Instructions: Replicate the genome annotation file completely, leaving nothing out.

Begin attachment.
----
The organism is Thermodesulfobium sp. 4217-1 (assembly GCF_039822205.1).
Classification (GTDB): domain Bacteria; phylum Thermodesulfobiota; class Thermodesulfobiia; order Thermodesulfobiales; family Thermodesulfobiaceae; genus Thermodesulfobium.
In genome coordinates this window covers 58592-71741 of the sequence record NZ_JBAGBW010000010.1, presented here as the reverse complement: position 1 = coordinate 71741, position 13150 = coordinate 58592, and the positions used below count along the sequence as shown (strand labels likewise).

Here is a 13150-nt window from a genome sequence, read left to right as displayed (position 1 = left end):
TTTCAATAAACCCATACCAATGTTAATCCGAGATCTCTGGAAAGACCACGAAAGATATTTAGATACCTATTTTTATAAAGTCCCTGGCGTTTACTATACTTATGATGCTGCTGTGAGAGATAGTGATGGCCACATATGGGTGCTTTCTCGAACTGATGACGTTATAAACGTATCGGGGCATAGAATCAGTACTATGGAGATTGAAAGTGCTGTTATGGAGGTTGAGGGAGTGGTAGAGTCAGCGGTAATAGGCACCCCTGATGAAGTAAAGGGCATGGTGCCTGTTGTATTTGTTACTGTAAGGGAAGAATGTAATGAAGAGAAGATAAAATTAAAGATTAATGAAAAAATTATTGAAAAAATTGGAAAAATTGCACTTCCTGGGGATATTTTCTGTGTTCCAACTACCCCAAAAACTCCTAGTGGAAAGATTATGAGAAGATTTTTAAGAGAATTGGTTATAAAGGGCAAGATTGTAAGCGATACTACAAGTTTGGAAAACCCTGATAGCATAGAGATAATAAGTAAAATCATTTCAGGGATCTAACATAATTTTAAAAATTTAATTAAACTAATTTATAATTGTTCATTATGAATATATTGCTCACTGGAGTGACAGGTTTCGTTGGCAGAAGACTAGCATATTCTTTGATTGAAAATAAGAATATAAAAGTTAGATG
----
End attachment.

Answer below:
The organism is Thermodesulfobium sp. 4217-1 (assembly GCF_039822205.1).
Classification (GTDB): domain Bacteria; phylum Thermodesulfobiota; class Thermodesulfobiia; order Thermodesulfobiales; family Thermodesulfobiaceae; genus Thermodesulfobium.
In genome coordinates this window covers 58592-71741 of the sequence record NZ_JBAGBW010000010.1, presented here as the reverse complement: position 1 = coordinate 71741, position 13150 = coordinate 58592, and the positions used below count along the sequence as shown (strand labels likewise).

Here is a 13150-nt window from a genome sequence, read left to right as displayed (position 1 = left end):
TTTCAATAAACCCATACCAATGTTAATCCGAGATCTCTGGAAAGACCACGAAAGATATTTAGATACCTATTTTTATAAAGTCCCTGGCGTTTACTATACTTATGATGCTGCTGTGAGAGATAGTGATGGCCACATATGGGTGCTTTCTCGAACTGATGACGTTATAAACGTATCGGGGCATAGAATCAGTACTATGGAGATTGAAAGTGCTGTTATGGAGGTTGAGGGAGTGGTAGAGTCAGCGGTAATAGGCACCCCTGATGAAGTAAAGGGCATGGTGCCTGTTGTATTTGTTACTGTAAGGGAAGAATGTAATGAAGAGAAGATAAAATTAAAGATTAATGAAAAAATTATTGAAAAAATTGGAAAAATTGCACTTCCTGGGGATATTTTCTGTGTTCCAACTACCCCAAAAACTCCTAGTGGAAAGATTATGAGAAGATTTTTAAGAGAATTGGTTATAAAGGGCAAGATTGTAAGCGATACTACAAGTTTGGAAAACCCTGATAGCATAGAGATAATAAGTAAAATCATTTCAGGGATCTAACATAATTTTAAAAATTTAATTAAACTAATTTATAATTGTTCATTATGAATATATTGCTCACTGGAGTGACAGGTTTCGTTGGCAGAAGACTAGCATATTCTTTGATTGAAAATAAGAATATAAAAGTTAGATG